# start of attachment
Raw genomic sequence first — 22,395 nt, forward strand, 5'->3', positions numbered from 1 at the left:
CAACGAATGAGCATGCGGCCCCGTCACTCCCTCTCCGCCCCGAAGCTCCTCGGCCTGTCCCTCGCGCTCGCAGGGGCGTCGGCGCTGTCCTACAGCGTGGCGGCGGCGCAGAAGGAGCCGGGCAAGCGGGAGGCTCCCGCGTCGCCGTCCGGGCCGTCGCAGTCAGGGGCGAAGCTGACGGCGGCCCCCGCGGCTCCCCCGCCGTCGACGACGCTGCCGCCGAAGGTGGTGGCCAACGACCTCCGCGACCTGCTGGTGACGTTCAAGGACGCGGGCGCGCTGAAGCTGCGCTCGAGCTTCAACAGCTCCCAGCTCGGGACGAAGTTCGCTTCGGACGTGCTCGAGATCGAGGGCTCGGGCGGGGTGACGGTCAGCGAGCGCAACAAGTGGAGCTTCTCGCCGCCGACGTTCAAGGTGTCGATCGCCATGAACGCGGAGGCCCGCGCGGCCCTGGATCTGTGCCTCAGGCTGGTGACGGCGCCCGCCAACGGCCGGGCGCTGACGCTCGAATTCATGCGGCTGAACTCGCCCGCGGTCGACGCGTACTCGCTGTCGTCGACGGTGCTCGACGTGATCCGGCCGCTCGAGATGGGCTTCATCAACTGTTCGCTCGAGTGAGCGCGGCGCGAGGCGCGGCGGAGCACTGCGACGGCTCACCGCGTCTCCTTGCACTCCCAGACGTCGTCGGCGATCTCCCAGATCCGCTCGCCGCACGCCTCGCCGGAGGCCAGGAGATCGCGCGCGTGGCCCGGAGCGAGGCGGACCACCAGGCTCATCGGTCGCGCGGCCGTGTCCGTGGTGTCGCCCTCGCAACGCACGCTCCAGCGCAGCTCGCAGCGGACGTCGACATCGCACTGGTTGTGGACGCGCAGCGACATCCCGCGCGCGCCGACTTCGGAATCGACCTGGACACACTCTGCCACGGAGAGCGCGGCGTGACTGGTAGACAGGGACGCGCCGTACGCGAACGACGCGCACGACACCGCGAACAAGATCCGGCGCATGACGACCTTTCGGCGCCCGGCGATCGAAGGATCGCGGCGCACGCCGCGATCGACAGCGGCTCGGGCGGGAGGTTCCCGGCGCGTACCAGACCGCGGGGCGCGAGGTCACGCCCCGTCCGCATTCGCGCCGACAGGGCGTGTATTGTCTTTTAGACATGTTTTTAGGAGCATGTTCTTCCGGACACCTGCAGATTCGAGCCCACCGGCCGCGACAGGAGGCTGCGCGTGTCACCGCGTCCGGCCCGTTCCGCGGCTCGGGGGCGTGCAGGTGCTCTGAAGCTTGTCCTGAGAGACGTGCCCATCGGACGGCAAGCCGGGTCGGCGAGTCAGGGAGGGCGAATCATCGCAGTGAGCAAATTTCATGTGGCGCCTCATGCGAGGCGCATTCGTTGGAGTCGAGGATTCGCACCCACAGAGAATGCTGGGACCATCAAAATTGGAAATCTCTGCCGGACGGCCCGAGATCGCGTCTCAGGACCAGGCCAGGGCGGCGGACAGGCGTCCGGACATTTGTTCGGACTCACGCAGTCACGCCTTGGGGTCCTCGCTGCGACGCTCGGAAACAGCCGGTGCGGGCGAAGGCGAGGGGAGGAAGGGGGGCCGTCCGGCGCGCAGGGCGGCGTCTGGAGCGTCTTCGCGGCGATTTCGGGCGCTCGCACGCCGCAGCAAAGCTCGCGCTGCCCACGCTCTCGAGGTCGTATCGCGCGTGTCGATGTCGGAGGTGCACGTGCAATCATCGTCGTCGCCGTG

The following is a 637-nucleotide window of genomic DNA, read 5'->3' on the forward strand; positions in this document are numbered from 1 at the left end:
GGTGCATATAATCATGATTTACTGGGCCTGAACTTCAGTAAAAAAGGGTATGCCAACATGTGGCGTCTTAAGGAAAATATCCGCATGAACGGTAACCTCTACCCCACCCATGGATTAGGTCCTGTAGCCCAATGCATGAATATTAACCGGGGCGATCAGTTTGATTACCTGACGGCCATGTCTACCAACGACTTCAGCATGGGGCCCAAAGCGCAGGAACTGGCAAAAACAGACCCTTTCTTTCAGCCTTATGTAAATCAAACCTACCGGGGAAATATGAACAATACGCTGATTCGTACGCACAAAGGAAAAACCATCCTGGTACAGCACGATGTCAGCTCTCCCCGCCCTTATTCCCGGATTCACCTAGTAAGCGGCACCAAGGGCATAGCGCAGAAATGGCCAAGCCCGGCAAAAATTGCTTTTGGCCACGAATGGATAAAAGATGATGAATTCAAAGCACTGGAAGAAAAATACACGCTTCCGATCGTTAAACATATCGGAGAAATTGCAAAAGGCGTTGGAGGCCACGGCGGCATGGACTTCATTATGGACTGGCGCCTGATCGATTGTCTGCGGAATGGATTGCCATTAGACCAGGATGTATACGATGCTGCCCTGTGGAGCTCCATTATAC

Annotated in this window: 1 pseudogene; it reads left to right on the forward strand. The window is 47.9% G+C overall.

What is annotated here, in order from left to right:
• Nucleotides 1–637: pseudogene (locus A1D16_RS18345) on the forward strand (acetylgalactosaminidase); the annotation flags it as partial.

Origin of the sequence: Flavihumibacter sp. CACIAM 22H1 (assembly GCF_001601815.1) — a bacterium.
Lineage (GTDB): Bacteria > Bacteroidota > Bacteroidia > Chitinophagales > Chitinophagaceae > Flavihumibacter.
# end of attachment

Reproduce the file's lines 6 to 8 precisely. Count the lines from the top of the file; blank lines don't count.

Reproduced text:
What is annotated here, in order from left to right:
• Nucleotides 1–637: pseudogene (locus A1D16_RS18345) on the forward strand (acetylgalactosaminidase); the annotation flags it as partial.

Origin of the sequence: Flavihumibacter sp. CACIAM 22H1 (assembly GCF_001601815.1) — a bacterium.